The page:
French postcard by Les Cinématographes Méric. Photo: publicity still of Ausonia (Mario Guaita) in the French silent film La course à l'amour/Love on the Run (Paul Barlatier, Charles Keppens, 1924).
French postcard by Les Cinématographes Méric. Photo: publicity still of the French silent film La course à l'amour (Paul Barlatier, Charles Keppens, 1924) with Ausonia and Gina Relly.
In La course à l'amour/Love on the Run (Paul Barlatier, Charles Keppens, 1924) is described by the Dictionnaire du cinéma français des années vingt as a 'sympathetic comedy'.
Three men compete for one woman. One of the men was played by Édouard Mathé, the star of the successful serials Les vampires/The Vampires (Louis Feuillade, 1915) and Judex (Louis Feuillade, 1916). His character is a suave daredevil, who can even fly a plane.
His two competitors are the Italian strongman Mario Guaita aka Ausonia, and Léon Lorin, who is the comical sidekick as the Marquis de Morte-Saisons.
The three men bet for the attention of Mary Gleane, daughter of a wealthy American. Mary is played by Gina Relly, who plays a double role in the film. Unknowingly to the men, Mary involves her twin sister Jenny in the bet.
The suitors, Mary, Jenny and Mary's maid Betty (Jeanne Rollette) all travel from Nice to Évian. The winner of the bet is the man who hold Mary's hand when she exits the car in Ëvian. By all means of transport - train, car, bus, plane and even a bike - the group travels across the Alps. Each man thinks he is traveling with Mary, but the three women constantly outsmart the men.
La course à l'amour is more than a romantic comedy. It is also a travelogue from the south of France to the Alps, which shows the splendour of the French countryside. The film was really shot on location between Nice and Évian.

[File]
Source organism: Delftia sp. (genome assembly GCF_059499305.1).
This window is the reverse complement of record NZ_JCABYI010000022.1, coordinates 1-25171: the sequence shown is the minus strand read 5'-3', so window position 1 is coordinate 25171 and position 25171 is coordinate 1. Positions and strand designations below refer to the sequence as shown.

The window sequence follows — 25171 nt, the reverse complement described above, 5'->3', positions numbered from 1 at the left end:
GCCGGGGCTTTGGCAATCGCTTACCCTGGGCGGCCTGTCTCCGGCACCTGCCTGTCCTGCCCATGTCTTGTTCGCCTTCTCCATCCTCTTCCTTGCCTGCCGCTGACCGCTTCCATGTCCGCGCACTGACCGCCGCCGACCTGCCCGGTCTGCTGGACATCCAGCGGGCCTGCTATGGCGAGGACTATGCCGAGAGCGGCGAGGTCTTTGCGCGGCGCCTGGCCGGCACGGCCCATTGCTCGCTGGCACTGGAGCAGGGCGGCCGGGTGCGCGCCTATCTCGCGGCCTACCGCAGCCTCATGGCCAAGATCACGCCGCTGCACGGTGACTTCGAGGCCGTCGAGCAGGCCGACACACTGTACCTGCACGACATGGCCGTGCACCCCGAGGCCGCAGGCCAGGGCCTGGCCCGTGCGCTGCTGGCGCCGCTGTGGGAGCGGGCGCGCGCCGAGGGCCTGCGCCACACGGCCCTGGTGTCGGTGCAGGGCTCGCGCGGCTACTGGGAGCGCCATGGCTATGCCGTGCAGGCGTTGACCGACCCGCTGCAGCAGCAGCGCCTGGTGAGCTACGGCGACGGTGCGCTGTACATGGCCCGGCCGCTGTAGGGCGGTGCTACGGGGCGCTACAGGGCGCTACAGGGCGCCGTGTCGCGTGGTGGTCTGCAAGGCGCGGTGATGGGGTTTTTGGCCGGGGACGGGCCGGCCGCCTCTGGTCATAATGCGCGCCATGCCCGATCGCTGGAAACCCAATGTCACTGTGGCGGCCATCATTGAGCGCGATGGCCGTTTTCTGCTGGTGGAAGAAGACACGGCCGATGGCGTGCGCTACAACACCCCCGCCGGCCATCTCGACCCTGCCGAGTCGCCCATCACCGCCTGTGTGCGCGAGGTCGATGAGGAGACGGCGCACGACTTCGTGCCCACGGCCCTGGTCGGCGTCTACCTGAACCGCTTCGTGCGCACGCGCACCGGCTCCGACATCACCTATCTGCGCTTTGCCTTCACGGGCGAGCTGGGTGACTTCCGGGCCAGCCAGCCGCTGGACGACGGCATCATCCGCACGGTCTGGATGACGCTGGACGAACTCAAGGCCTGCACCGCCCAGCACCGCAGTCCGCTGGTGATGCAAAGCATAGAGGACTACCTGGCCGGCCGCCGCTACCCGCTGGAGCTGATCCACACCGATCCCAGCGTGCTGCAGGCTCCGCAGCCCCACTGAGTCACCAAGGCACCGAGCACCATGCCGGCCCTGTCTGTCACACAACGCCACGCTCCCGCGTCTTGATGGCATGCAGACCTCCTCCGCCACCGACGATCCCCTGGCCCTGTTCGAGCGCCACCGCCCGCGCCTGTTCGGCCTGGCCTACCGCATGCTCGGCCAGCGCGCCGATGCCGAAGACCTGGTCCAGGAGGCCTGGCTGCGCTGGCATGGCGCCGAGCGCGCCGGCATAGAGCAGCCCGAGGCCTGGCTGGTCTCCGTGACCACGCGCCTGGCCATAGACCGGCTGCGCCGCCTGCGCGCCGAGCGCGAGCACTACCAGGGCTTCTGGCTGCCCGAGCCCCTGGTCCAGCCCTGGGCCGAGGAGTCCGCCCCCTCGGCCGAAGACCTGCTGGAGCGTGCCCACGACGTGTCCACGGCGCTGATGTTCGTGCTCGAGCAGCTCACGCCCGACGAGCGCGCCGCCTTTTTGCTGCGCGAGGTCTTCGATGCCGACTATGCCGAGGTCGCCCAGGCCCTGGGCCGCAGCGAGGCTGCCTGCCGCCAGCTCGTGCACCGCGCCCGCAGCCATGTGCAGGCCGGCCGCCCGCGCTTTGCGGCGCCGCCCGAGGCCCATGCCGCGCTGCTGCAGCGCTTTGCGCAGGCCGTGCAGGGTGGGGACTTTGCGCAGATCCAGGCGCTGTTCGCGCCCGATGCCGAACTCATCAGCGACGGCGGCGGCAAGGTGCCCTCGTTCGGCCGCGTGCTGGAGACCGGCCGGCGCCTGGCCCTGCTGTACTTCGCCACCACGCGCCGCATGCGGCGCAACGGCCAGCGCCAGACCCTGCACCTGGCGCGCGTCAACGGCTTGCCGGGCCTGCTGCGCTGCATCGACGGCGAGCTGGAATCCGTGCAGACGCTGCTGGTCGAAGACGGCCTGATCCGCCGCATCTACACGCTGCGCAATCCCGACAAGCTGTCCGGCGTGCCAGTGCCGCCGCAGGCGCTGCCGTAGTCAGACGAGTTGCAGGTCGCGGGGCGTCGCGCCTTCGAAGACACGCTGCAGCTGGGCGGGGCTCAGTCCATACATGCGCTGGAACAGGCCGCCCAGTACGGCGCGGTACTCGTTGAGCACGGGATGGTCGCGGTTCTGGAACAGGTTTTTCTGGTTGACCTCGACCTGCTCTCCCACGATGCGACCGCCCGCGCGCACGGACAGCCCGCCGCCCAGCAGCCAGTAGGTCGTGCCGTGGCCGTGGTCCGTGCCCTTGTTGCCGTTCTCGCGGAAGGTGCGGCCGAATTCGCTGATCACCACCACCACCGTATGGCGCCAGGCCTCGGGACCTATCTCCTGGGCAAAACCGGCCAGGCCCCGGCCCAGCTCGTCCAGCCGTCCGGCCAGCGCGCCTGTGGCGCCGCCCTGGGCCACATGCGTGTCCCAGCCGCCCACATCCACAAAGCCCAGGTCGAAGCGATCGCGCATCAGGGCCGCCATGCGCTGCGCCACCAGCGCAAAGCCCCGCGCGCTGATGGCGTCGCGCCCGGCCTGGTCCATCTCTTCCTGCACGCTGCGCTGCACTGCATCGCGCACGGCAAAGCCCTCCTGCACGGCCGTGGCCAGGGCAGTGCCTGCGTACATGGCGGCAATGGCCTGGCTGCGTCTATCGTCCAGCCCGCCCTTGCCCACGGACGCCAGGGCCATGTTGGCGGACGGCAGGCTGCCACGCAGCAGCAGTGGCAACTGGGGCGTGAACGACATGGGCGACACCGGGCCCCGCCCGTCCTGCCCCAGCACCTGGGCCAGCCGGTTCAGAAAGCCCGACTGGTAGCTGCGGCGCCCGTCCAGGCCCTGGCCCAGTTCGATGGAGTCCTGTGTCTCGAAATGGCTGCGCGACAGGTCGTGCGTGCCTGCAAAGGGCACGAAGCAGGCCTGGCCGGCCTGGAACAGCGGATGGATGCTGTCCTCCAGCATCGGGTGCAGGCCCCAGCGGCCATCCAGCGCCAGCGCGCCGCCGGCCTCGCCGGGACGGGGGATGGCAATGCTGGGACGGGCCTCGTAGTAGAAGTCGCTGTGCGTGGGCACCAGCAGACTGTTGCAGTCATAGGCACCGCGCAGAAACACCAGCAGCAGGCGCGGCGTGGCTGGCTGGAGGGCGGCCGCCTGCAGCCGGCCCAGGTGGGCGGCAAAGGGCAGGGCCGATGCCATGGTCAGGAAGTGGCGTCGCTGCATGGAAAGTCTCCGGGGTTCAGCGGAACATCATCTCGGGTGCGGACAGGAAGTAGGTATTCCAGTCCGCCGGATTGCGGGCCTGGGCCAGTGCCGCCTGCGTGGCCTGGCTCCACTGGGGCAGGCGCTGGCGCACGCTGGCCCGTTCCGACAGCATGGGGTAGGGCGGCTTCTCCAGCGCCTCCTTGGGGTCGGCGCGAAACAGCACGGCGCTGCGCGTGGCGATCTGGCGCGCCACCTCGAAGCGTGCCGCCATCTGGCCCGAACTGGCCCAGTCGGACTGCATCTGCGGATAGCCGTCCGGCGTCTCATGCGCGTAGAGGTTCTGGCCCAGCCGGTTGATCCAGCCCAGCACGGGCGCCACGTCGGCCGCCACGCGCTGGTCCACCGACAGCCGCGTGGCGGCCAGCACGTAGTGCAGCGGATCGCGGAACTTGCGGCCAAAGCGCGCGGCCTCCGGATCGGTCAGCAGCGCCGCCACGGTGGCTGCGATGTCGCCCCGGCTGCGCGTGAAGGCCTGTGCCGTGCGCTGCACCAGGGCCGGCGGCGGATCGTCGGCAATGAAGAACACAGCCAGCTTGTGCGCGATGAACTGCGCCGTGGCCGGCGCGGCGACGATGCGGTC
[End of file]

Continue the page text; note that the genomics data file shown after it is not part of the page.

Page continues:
It was a silent black and white production by Lauréa Films, a regional film production company that produced several local films in a studio of the Red Cross since 1920. Head of productions of Lauréa Film was Paul Barlatier, who was one of the directors and script-writer of this film. His co-director was former actor Charles Keppens.
La Course à l'amour was not the first film made with this title. Wikipedia mentions that in 1912 there had been an early short silent version, La Course à l'amour (Jean Durand, 1912) with comic Onésime and Gaston Modot. It probably had a different script.
French postcard by Les Cinématographes Méric. Photo: publicity still of La course à l'amour (Paul Barlatier, Charles Keppens, 1924) with Ausonia.
French postcard by Les Cinématographes Méric. Photo: publicity still of La course à l'amour (Paul Barlatier, Charles Keppens, 1924).
The athletic Ausonia got the most attention on the postcards made for La course à l'amour. The Italian had had his international breakthrough with Spartaco/Spartacus (Enrico Vidal, 1913) and in the following decade he became a major actor in the Italian forzuto (strong men) genre.
This genre started with the popular strong man Maciste (Bartolomeo Pagano) in the classic spectacle Cabiria (Giovanni Pastrone, 1914). The forzuto can be seen as a forerunner of the Peplum genre of the 1950s and 1960s and Hollywood's superhero films of later decades.
In the early 1920s, Ausonia moved to Marseille, where he made La course à l'amour (1924) and a few other films and where he ran a cinema.
Despite the series of postcards and Ausonia's impressive muscles, the film was probably not a success. It was the final film for co-director Charles Keppens and for lead actor Édouard Mathé. Also for his co-star Gina Relly, it was one of her last films. Her impressive film career ended two years later.
Lauréa Film ceased its activities and of Paul Barlatier was not heard again.
French postcard by Les Cinématographes Méric. Photo: publicity still for La course à l'amour (Paul Barlatier, Charles Keppens, 1924) with Léon Lorin and Gina Relly.
Sources: Dictionnaire du cinéma français des années vingt (French) Wikipedia (French) and IMDb.